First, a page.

Published on Wednesday, 30 November -0001 00:00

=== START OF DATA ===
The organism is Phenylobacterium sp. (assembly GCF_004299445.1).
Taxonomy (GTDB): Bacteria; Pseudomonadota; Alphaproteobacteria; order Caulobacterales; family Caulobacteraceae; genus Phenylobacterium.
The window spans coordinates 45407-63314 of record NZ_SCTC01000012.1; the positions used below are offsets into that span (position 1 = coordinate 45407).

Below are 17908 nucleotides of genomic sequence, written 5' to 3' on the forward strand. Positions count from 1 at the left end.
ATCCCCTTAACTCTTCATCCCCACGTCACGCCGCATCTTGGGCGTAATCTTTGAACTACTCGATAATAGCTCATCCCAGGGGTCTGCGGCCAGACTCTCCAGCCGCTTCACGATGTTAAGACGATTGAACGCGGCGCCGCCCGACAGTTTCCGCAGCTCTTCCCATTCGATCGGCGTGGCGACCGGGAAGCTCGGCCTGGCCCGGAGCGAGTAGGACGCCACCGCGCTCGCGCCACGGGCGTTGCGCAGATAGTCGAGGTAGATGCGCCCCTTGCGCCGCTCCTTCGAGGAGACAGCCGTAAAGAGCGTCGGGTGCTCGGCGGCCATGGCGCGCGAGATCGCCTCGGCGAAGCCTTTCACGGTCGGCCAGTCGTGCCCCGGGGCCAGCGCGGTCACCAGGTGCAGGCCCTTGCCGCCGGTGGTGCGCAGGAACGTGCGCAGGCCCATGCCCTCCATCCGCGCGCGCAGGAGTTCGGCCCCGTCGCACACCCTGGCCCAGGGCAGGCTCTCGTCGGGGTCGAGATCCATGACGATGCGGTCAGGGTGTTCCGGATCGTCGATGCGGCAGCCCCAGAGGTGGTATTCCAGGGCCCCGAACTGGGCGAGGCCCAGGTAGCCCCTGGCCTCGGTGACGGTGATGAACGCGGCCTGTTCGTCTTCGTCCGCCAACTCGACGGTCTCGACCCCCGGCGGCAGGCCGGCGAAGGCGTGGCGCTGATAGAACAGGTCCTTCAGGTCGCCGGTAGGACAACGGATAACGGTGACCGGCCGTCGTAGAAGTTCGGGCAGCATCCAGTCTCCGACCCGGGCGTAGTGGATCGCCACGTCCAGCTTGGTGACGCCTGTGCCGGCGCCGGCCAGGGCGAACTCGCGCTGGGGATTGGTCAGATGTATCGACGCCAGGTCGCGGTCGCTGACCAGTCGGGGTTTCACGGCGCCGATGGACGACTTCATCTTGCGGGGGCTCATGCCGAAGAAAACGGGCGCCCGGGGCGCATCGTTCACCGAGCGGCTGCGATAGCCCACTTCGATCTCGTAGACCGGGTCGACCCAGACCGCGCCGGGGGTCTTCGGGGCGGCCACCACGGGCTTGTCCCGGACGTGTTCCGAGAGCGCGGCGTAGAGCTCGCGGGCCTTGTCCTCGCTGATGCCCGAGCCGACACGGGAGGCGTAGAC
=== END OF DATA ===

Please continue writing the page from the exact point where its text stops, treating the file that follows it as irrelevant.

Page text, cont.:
Everybody's heard of the story of Jonah-the guy who got swallowed by a whale. But almost nobody knows the real story, the whole story, as the Bible tells it. Our congregation has been exploring this little book during our Wednesday evening Lenten services. It's such a fascinating story that I thought I'd share it here. It starts with Jonah, a prophet of God, getting orders from headquarters: God sends him to Nineveh, the capital of Assyria, to deliver a message. Instead, Jonah takes off in exactly the opposite direction, booking passage on a ship bound for Tarshish. But God isn't about to let Jonah get away, so he sends a terrible storm which threatens to sink the ship. Jonah finally tells the terrified sailors that the storm is his fault because he's running away from the Lord. He advises them to toss him over the side to make the storm go away. They don't want to, but finally have no choice. When they do, the storm immediately subsides. Meanwhile, Jonah is swallowed whole by a "great fish" provided by God. (The bible, by the way, doesn't say it's a whale; that's just what people have assumed.) From his undoubtedly disgusting position in the digestive tract of the whopper fish, Jonah prays to the God from whom he was fleeing. God, in His mercy, causes the fish-after three days and nights-to puke Jonah onto a beach. We can only imagine what Jonah smelled like! But here's where the story really gets interesting. After Jonah's rebellious detour, God gives him a second chance, again telling him to go to Nineveh. This time Jonah does what he is told-can't imagine why! When he gets there, he walks from one end of Nineveh to the other, simply stating that in forty days, the city would be destroyed. There's a reason for this. The Assyrians (Nineveh was the capital of Assyria) were notorious for their arrogance and cruelty, for torturing and killing the people they conquered in the most horrible ways. But, when Jonah announces their imminent destruction, the most amazing thing happens: they listen. From the king to the lowest slave, the Assyrians repent, groveling in the dust before God. God, in His mercy, changes His mind and does not follow through with the plans for their destruction. And Jonah is thoroughly ticked off. This is why he'd run away in the first place. He was afraid that God would have mercy on the Assyrians! Jonah wanted them nuked to ashes. They certainly had it coming! In an angry snit, Jonah camps out to the east of the city, hoping that God will still follow through and flatten the place. Instead, God first sends a fast-growing vine to give shade to His hot-headed prophet. The next day, however, God sends a worm to chew the plant, which withers and dies. Then, God sends a scorching east wind, leaving Jonah nearly fainting from the heat, and boiling with rage over the loss of his shade plant. And then God speaks for the final time in the book. He says to Jonah, "Hmm, let's see, you care more about the life and death of a here-today-gone-tomorrow weed than you do about the 120,000 people who live in Nineveh. How interesting!" That's where the book ends. We have no idea if Jonah gets the message and recognizes how heartless, stubborn, rebellious and judgmental he has been. After all, he was more than happy to receive rescue and mercy from God when he was fish food, but he refuses to agree that other sinners should receive the same mercy! We call this, of course, hypocrisy. Which is why this is such a great story for Lent. For we have all been in Jonah's stubborn shoes, refusing to accept that God should be as merciful to others as He has been to us. We have all decided, like Jonah, that there are some people who should get everything they have coming to them. But the season of Lent ends at the cross. There we see how wrong we are. The message at the cross is that no one deserves God's mercy, but He gives it to everyone in the most amazing way-by killing His Son and letting us live. Jesus bought forgiveness for everyone-no one is left out-with His death on the cross. The cross of Jesus is the place we need to leave all our hard-hearted, unforgiving, stubborn rebellion. Every one of us is a Jonah, yet God in His mercy has rescued us from the depth of our sin with the death of His Son. Now that's a whale of a story!